For ACT UP, the choreographed movement wasn’t simply an act of resistance to an epidemic, but movement that refused to submit to a cultural authority that demanded strict comportment. It was movement that refused to accept the moral indictment and subsequent paranoia that defined much of the public perception of AIDS. When the Archbishop of New York dismissed AIDS activists and said “good morality is good medicine,” ACT UP responded by staging a die-in in St. Patrick’s Cathedral. On a December morning in 1989, activists fell to the ground during the homily. The archbishop continued the service, ignoring the Danse Macabre reenacted before him. He refused to look at the bad year.
But refusing to look at the bad year or even acknowledge its existence is a practiced strategy. Even now, political and cultural leaders turn away, minimizing death and its catastrophic aftermath. Television doctors weigh the acceptable levels of mortality and elected officials treat the potential of thousands of deaths as an abstract inevitably. All of these lives are just numbers on a darkened graph chart. It’s perhaps easier to pretend that the Danse Macabre is still just an allegory and not a potent warning when Americans have retreated into their homes, emptying offices and schools and every public space. The hope of survival, the hope of health, has made us disappear off the streets. But at home, everyone seems to be dancing.
On March 24, TikTok launched the #DistanceDance challenge, aimed at encouraging people to post dances while staying at home. The platform partnered with its resident dancing queen Charli D’Amelio, a 15-year-old with more followers than anyone else, who choreographed a dance for the hashtag. Shortly after D’Amelio posted, dances filled the hashtag; one after another, users followed her choreography and mimicked her steps. For the last few weeks, they’ve danced inside their living rooms and bedrooms and backyards, seemingly unable to stop. The hashtag has nearly 5 billion views. Around the same time, families began posting group dance challenges to The Weeknd’s “Blinding Lights,” spreading the dance from individuals to whole groups who mimic each other’s movements across distances far greater than Strasbourg’s narrow streets.
Stories about these TikTok dances usually emphasize the empathy of feeling central to their creation, a brief rupture of isolation, in the most sentimental of terms. “There’s nothing like a dance challenge to bring us together,” Buzzfeed wrote. According to the Los Angeles Times, TikTok dance “during the pandemic is a form of expression and a break from the constant flow of depressing news.” There is empathy in the dances, maybe even disruption from anxiety or loneliness, but the dances are not a distraction from our bad year; they are central to its contours. Our bad year is as much TikTok dances as it is refrigerated trucks turned into makeshift morgues and convention centers, once swollen hubs of busy work and hobbyists, transformed into temporary hospitals. It is the dead piled up at a Detroit hospital and a daughter distantly dancing with her elderly parents. It is our own institutions teetering on collapse and a grey-haired dad enthusiastically being lifted into the air. It is Frau Troffea and the Danse Macabre.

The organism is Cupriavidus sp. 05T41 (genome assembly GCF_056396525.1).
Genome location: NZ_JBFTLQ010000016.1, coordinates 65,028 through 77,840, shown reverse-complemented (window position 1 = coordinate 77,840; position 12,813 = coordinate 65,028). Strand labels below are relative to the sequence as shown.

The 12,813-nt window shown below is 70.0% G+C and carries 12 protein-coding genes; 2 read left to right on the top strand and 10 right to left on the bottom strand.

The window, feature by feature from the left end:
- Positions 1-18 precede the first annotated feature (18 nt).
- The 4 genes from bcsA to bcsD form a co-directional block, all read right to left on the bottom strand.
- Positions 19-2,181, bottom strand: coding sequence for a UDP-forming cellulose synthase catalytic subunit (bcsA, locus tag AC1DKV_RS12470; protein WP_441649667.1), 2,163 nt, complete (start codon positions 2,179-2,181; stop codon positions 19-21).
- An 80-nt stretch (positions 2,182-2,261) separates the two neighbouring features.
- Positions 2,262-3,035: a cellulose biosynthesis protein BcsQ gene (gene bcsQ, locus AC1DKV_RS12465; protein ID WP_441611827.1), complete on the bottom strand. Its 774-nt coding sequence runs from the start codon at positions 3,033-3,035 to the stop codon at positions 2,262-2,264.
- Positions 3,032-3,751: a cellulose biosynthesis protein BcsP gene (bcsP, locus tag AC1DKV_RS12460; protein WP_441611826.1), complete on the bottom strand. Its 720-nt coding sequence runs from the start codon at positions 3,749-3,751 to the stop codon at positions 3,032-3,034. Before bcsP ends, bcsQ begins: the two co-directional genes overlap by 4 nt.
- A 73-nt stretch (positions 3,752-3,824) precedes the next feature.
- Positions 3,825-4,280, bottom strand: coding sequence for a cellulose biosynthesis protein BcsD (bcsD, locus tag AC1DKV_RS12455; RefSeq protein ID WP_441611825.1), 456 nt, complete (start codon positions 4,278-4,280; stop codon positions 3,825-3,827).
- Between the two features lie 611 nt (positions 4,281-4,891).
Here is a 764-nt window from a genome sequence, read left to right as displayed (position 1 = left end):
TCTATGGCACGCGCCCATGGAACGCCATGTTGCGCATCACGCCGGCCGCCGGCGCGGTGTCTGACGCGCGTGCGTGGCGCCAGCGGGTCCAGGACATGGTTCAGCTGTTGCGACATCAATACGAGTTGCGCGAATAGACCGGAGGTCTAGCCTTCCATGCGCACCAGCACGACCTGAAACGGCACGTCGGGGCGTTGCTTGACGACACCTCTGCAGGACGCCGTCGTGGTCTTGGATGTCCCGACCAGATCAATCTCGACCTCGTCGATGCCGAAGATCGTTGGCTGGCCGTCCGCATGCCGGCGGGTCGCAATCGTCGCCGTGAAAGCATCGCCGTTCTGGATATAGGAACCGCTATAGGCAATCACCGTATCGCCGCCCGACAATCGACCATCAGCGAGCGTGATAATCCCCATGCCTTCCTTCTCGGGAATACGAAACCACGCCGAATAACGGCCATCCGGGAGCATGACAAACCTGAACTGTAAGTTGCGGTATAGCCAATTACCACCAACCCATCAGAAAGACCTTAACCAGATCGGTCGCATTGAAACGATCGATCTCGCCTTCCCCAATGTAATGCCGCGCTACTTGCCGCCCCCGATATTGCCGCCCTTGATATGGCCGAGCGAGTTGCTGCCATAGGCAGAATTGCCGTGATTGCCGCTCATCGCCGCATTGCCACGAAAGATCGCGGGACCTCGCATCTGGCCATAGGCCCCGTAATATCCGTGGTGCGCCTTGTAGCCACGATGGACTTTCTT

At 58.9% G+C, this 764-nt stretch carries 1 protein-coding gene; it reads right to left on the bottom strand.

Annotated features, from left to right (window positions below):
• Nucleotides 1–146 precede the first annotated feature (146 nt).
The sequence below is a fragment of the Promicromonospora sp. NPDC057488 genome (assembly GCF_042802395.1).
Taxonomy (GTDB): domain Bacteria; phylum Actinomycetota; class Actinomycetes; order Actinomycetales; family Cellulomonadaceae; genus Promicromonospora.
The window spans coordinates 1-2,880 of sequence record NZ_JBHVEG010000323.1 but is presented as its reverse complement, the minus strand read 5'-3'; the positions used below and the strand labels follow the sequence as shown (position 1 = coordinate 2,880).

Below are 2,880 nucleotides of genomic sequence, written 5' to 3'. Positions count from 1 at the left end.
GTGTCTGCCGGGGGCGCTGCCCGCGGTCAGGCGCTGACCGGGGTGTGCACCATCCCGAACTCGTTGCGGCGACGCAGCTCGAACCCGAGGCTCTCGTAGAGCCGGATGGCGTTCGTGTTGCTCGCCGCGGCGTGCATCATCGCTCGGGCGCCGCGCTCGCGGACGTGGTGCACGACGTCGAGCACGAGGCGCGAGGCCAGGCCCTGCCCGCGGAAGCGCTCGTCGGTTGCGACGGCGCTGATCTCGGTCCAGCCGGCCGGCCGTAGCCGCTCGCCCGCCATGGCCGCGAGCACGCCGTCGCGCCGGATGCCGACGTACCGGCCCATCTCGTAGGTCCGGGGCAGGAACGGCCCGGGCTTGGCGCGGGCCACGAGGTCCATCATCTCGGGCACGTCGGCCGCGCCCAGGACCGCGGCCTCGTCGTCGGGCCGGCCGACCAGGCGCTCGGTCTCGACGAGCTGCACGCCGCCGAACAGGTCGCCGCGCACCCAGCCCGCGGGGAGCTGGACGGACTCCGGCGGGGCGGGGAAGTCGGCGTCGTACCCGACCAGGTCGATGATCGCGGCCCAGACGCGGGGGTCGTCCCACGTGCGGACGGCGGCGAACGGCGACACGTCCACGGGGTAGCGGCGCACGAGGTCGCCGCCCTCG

In his Memoirs of the Plague in Florence, Giovanni Baldinucci described “the streets and churches without anyone in them.” He wrote with a tone of melancholy, of sadness, for these abandoned places that had once been the backdrop of such bustling physical intimacy. Florentines had been sent home. Quarantined and separated, they hid from the invisible disease. But at home, they relished what remained of that intimacy. A surviving 17th-century report recounts the story of two Florentine teenagers, Maria and Cammilla, who were arrested for dancing in their home, when the movement had been banned. “In order to pass the time we dressed our brother up in a mask, and we were dancing among ourselves,” the girls said during their trial.
Maria and Cammilla’s fates are unknown. We do not know if they survived the plague or grew into old women. Their dance is the only surviving record of the girls, just as Frau Troffea a century before them. But they are bound together by the choreography of bad years, and so are we.